Title Pathways of PFOA to the Arctic; variabilities and contributions of oceanic currents and atmospheric transport and chemistry sources
Author Stemmler, I.; Lammel, G.
Author Affil Stemmler, I., Max Planck Institute for Chemistry, Mainz, Germany. Other: Masaryk University, Czech Republic
Source Atmospheric Chemistry and Physics, 10(20), p.9965-9980, . Publisher: Copernicus, Katlenburg-Lindau, International. ISSN: 1680- 7316
Publication Date 2010
Notes In English. Includes supplement: http://www.atmos-chem- phys.net/10/9965/2010/acp-10-9965-2010- supplement. zip; published in Atmospheric Chemistry and Physics Discussions: 3 May 2010, http://www.atmos-chem-phys- discuss.net/10/11577/2010/acpd-10-11577-2010. html; accessed in May, 2011. 68 refs. GeoRef Acc. No: 310391
Index Terms atmospheric circulation; environmental effects; geochemistry; ocean currents; pollution; statistical analysis; Arctic Ocean; Arctic region; acids; air pollution; atmospheric transport; boreal environment; chemical waste; currents; fluorinated compounds; gaseous phase; general circulation models; industrial waste; industry; nonpoint sources; ocean circulation; organic compounds; perfluorooctanoic acid; physicochemical properties; pollutants; sea water; seasonal variations; sinks; terrestrial environment; time series analysis; transport; two-dimensional models
Abstract Perfluorooctanoic acid (PFOA) and other perfluorinated compounds are industrial chemicals in use for decades which resist degradation in the environment and seem to accumulate in polar regions. Transport of PFOA was modeled using a spatially resolved global multicompartment model including fully coupled three-dimensional ocean and atmosphere general circulation models, and two-dimensional top soil, vegetation surfaces, and sea ice compartments. In addition to primary emissions, the formation of PFOA in the atmosphere from degradation of 8:2 fluorotelomer alcohol was included as a PFOA source. Oceanic transport, delivered 14.85.0 (8-23) t a-1 to the Arctic, strongly influenced by changes in water transport, which determined its interannual variability. This pathway constituted the dominant source of PFOA to the Arctic. Formation of PFOA in the atmosphere led to episodic transport events (timescale of days) into the Arctic with small spatial extent. Deposition in the polar region was found to be dominated by wet deposition over land, and shows maxima in boreal winter. The total atmospheric deposition of PFOA in the Arctic in the 1990s was ~1 t a-1, much higher than previously estimated, and is dominated by primary emissions rather than secondary formation.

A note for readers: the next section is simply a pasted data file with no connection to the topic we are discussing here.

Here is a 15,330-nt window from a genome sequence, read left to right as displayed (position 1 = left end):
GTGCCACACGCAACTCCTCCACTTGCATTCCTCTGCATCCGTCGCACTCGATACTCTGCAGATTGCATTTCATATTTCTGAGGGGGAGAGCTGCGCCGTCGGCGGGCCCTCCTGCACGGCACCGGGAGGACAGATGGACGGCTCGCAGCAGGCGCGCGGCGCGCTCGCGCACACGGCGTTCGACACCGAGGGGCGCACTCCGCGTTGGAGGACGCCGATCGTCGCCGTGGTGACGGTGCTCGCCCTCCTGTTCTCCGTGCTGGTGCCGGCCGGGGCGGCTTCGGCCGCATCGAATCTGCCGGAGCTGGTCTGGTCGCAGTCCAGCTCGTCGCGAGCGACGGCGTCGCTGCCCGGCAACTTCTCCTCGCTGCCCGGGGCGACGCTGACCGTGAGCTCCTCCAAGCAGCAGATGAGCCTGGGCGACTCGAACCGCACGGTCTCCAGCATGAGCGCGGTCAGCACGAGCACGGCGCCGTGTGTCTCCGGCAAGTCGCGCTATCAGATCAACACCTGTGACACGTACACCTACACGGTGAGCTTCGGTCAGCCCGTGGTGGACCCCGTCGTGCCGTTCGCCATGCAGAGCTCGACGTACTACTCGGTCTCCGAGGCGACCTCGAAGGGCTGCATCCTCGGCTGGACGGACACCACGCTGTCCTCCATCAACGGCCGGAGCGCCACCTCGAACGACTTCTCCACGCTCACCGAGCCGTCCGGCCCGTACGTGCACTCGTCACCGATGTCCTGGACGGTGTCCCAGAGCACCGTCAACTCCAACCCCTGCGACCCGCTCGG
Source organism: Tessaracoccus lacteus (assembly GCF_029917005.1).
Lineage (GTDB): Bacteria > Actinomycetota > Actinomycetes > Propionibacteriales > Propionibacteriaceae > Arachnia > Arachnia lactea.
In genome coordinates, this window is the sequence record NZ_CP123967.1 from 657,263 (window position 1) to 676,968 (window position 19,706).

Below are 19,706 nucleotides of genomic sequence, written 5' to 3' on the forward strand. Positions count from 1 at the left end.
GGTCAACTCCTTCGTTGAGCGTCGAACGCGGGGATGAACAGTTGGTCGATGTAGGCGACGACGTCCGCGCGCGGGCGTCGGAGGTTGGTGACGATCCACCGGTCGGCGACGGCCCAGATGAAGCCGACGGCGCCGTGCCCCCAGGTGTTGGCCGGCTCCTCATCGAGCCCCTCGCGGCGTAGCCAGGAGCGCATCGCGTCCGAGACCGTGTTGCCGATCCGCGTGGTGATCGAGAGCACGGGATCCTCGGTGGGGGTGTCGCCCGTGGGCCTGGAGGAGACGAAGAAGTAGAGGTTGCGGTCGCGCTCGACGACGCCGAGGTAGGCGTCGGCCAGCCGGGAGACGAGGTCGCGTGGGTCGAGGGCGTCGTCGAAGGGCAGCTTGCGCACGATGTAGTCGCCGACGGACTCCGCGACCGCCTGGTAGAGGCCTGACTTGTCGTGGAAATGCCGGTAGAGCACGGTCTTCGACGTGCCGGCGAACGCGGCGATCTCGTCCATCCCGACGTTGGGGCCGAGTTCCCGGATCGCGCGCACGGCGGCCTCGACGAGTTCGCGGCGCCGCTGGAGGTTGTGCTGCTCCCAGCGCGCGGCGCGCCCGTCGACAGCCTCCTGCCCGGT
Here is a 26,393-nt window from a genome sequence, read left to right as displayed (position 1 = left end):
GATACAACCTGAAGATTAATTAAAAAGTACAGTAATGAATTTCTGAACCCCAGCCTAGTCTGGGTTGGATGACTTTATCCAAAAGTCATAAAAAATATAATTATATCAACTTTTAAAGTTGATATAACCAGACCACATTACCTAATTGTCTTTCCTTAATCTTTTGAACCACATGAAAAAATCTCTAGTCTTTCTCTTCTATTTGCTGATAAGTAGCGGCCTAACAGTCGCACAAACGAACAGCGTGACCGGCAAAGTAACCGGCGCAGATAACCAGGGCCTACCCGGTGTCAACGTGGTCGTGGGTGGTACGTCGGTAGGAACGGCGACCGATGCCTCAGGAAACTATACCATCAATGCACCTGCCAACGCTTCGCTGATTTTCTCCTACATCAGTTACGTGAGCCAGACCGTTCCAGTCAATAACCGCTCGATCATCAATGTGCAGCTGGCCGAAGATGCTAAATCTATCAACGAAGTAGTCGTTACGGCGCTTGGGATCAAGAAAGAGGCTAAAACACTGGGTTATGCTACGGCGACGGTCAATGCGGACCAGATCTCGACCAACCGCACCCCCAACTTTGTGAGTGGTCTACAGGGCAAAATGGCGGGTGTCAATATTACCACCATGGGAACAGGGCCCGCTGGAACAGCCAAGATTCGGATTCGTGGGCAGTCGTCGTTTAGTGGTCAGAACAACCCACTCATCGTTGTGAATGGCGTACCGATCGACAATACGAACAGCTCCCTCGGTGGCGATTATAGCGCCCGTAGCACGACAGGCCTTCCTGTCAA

URL http://www.atmos-chem-phys.net/10/9965/2010/acp-10-9965-2010.pdf
Publication Type journal article
Record ID 65007203